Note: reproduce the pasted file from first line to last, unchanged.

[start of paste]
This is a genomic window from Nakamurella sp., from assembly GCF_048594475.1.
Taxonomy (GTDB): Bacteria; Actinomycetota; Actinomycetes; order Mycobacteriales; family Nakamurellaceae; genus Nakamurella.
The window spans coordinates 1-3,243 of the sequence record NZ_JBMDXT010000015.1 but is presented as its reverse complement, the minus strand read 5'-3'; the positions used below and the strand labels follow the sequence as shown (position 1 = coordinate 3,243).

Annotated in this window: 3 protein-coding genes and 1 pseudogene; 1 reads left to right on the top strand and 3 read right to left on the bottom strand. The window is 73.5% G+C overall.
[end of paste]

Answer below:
This is a genomic window from Nakamurella sp., from assembly GCF_048594475.1.
Taxonomy (GTDB): Bacteria; Actinomycetota; Actinomycetes; order Mycobacteriales; family Nakamurellaceae; genus Nakamurella.
The window spans coordinates 1-3,243 of the sequence record NZ_JBMDXT010000015.1 but is presented as its reverse complement, the minus strand read 5'-3'; the positions used below and the strand labels follow the sequence as shown (position 1 = coordinate 3,243).

Annotated in this window: 3 protein-coding genes and 1 pseudogene; 1 reads left to right on the top strand and 3 read right to left on the bottom strand. The window is 73.5% G+C overall.